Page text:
Tokyo is going to be a city with the most impressive public restrooms. Within the Tokyo Toilet Project founded by the Nippon Foundation, 16 world-renowned architects, including Tadao Ando and Shigeru Ban, were invited to design 17 public toilet facilities around the Shibuya ward.
“Public toilets in Shibuya like you’ve never seen,” says the slogan on the Tokyo Toilet Project website. Well, you can check if this is true by looking at the designs below realized this year within the project (the remaining ten public restrooms will appear in 2021).
Haru-no-Ogawa Community Park & Yoyogi Fukamachi Mini Park / Shigeru Ban Architects
The renowned Japanese architect Shigeru Ban and his team have designed two public toilet sets in two Shibuya parks — Haru-no-Ogawa Community Park and Yoyogi Fukamachi Mini Park. Public toilets often have a reputation for being dark, dirty, and dangerous, so the design team decided to address this issue and introduced colorful public restrooms with transparent walls.
Shigeru Ban Architects: “There are two things we worry about when entering a public restroom, especially those located at a park. The first is cleanliness, and the second is whether anyone is inside. Using the latest technology, the exterior glass turns opaque when locked. This allows users to check the cleanliness and whether anyone is using the toilet from the outside. At night, the facility lights up the park like a beautiful lantern.”
However, these restrooms may cause a new worry for some people. Will the smart glass function all the time properly? Can it unexpectedly become transparent at the most inappropriate moment?
Ebisu Park / Masamichi Katayama (Wonderwall)
The interior design firm Wonderwall led by Masamichi Katayama proposed a public toilet block that is intended to resemble a simple park object rather than stand out as a building. The project is inspired by the kawaya, a type of toilet used in Japan in the Neolithic times of the early Jomon period (10,000 to 6,000 BCE). There were primitive huts often made of hardened soil or pieces of wood bound together.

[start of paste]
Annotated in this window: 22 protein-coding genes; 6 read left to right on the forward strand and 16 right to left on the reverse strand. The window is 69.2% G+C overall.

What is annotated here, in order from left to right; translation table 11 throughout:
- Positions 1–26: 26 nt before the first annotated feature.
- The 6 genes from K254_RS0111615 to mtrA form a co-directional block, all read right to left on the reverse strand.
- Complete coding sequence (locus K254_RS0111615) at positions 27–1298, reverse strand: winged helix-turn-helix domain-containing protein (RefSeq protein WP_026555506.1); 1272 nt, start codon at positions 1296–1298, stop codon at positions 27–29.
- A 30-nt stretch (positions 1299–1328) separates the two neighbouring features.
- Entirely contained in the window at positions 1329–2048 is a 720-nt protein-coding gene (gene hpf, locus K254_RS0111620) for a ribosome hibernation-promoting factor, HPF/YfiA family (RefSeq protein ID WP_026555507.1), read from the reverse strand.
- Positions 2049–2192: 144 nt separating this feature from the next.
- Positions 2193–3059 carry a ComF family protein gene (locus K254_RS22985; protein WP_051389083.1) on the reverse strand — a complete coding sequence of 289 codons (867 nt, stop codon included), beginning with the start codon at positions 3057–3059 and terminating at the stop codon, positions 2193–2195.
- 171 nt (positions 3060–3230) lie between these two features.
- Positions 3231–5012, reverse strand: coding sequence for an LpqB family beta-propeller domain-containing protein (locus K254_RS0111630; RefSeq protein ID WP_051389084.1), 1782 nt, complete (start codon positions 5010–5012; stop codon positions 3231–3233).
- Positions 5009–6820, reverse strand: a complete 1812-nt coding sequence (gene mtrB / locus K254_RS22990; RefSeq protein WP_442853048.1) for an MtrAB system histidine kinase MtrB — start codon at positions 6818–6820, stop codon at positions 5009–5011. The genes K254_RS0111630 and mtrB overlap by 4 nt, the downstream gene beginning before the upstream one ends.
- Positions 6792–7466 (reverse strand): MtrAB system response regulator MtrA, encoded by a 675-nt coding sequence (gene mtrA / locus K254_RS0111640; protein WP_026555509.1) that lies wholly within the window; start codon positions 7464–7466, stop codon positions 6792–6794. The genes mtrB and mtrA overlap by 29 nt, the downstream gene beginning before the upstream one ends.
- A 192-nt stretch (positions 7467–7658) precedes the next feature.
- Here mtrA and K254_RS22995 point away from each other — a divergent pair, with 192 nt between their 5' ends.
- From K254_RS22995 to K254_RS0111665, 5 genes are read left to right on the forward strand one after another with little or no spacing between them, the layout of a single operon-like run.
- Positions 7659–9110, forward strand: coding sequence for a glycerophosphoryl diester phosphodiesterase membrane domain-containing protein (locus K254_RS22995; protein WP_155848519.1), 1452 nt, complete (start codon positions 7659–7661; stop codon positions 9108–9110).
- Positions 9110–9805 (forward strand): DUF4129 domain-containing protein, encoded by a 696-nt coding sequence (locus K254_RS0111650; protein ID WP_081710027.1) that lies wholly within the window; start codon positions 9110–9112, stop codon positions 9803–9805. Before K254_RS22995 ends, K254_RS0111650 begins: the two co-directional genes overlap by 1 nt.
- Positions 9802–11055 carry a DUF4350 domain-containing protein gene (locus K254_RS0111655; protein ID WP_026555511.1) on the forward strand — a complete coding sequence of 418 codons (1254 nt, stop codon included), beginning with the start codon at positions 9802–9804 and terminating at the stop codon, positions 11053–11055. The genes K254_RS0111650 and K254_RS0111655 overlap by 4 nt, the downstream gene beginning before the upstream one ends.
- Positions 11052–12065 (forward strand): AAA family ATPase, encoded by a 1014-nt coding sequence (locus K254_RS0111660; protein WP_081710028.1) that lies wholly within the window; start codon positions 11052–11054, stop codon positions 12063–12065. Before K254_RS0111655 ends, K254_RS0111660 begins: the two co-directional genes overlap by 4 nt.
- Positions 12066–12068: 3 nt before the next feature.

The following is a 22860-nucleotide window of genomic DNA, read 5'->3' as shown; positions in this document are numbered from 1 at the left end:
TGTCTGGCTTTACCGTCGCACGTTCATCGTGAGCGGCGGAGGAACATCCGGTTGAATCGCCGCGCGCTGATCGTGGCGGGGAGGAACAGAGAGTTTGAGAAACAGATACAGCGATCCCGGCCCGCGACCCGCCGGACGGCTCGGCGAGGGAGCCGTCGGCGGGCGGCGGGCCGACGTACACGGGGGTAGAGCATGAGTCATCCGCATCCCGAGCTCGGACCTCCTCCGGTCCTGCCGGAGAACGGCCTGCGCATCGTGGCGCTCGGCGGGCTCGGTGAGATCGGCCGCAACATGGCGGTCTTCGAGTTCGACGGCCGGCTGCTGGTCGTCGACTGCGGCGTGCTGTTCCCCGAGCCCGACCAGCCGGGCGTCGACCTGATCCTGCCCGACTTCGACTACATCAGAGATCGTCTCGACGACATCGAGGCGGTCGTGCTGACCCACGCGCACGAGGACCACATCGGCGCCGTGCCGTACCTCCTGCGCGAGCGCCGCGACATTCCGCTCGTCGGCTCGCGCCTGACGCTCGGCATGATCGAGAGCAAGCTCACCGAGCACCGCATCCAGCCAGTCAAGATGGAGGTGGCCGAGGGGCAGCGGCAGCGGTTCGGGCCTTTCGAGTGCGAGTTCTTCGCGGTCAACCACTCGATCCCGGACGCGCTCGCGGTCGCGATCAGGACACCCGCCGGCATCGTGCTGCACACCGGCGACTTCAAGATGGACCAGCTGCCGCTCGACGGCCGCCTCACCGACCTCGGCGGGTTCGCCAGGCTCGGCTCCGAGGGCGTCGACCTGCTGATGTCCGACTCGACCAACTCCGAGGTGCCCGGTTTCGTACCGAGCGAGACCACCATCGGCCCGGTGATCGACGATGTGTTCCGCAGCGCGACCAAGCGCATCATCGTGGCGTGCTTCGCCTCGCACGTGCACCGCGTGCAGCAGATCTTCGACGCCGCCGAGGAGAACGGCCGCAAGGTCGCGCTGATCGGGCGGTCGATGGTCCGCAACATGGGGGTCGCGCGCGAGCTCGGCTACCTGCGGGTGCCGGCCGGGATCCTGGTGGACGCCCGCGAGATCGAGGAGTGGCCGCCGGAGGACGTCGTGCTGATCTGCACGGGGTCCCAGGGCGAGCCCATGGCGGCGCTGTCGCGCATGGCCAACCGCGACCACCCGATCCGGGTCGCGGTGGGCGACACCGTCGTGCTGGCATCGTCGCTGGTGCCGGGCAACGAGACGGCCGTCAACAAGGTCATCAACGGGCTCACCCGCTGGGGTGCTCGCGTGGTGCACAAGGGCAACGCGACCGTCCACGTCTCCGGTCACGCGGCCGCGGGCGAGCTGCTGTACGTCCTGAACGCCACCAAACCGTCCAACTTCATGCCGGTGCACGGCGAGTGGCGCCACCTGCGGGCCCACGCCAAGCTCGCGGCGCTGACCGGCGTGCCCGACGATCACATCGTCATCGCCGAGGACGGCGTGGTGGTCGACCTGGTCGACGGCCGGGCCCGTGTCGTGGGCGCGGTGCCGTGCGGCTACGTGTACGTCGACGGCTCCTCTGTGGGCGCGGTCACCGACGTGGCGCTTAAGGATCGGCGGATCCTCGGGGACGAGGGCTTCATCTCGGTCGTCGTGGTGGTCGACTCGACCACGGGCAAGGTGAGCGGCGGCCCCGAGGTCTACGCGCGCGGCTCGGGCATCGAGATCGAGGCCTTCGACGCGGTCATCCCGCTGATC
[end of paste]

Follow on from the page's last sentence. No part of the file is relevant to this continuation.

Masamichi Katayama: “Trying to envision the appearance and atmosphere of the primitive kawaya of the past, we built an ‘ambiguous space’ that is simultaneously an object and a toilet by randomly combining 15 concrete walls. The spaces between the walls lead users into three different areas designed for men, women, and everyone. The design creates a unique relationship in which users are invited to interact with the facility as if they are playing with a curious piece of playground equipment.”
Ebisu East Park / Maki and Associates
Ebisu East Park is also known as Octopus Park because of its playground equipment resembling an octopus. Pritzker Prize-winning architect Fumihiko Maki and his team have titled their project the Squid Toilet, hoping it will become a popular addition to the park.
The project site is a popular neighborhood park that is used as a children’s playground. The architects wanted this facility to function not only as a public restroom but also as a public space that serves as a park pavilion equipped with a rest area.
Fumihiko Maki: “Thinking about a variety of users, from children to people on their way to work, we wanted to create a safe and comfortable space that uses a decentralized layout to allow for good sight lines throughout the facility. The cheerful roof that integrates the different sections promotes ventilation and natural light, creating a bright and clean environment while giving the facility a unique appearance similar to playground equipment.”